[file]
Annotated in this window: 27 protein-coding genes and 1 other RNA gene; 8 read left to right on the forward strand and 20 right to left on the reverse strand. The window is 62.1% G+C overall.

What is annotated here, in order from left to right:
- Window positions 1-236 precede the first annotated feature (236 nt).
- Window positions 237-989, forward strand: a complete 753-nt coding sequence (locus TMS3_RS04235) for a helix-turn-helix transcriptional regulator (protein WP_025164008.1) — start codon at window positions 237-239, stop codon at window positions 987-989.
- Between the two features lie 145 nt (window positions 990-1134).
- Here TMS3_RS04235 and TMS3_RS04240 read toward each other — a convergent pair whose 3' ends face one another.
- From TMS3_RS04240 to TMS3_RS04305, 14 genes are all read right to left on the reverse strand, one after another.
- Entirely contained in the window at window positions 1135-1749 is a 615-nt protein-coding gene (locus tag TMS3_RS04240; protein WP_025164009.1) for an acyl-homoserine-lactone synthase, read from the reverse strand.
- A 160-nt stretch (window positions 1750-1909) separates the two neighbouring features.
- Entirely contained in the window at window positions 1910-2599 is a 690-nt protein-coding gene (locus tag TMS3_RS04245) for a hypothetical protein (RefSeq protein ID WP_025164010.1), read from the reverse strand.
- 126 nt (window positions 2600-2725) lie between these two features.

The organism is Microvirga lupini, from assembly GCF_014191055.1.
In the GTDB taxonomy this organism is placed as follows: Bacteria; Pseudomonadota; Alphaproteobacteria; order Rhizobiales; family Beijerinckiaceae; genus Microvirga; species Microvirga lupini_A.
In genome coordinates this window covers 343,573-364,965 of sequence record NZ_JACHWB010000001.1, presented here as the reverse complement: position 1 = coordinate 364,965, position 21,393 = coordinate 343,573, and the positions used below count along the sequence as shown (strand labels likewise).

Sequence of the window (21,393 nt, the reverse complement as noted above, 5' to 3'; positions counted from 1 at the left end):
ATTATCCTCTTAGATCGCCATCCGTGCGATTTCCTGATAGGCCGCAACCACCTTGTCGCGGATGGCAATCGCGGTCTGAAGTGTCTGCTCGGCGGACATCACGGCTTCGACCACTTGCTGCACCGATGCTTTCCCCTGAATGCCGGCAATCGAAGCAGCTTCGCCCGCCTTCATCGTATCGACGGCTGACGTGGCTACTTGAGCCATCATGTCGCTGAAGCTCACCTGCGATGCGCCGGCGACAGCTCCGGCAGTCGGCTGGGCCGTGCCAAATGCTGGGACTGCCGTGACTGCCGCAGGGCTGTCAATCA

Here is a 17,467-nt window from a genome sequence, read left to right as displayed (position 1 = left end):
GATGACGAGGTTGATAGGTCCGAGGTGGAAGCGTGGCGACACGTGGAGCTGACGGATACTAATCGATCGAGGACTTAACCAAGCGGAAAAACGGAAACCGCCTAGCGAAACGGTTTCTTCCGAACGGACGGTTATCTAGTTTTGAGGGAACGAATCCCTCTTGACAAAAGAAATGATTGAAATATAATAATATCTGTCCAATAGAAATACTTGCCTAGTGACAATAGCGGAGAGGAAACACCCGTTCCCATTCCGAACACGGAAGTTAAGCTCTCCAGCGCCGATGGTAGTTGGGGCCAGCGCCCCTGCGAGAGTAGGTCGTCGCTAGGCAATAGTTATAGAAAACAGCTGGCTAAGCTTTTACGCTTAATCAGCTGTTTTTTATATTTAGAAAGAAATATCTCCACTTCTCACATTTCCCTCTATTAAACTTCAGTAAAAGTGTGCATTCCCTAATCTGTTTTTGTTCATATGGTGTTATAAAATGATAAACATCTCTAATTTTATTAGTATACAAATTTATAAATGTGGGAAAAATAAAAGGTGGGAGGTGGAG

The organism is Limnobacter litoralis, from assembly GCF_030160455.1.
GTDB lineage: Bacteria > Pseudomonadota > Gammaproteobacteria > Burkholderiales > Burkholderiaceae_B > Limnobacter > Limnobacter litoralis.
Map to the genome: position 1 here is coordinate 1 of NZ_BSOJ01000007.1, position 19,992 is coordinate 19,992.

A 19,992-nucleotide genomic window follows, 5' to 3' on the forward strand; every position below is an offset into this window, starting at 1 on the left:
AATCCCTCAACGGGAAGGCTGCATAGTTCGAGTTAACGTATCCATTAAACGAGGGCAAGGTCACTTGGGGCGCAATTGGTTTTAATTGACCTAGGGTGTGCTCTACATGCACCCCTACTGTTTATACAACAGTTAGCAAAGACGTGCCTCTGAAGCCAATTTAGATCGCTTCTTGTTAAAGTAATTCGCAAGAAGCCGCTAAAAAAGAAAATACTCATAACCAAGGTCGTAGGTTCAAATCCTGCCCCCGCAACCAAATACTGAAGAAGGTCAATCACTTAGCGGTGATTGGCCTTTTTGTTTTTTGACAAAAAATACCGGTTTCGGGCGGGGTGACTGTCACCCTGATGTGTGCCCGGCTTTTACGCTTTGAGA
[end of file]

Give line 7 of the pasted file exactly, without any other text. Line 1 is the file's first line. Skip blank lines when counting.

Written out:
- From TMS3_RS04240 to TMS3_RS04305, 14 genes are all read right to left on the reverse strand, one after another.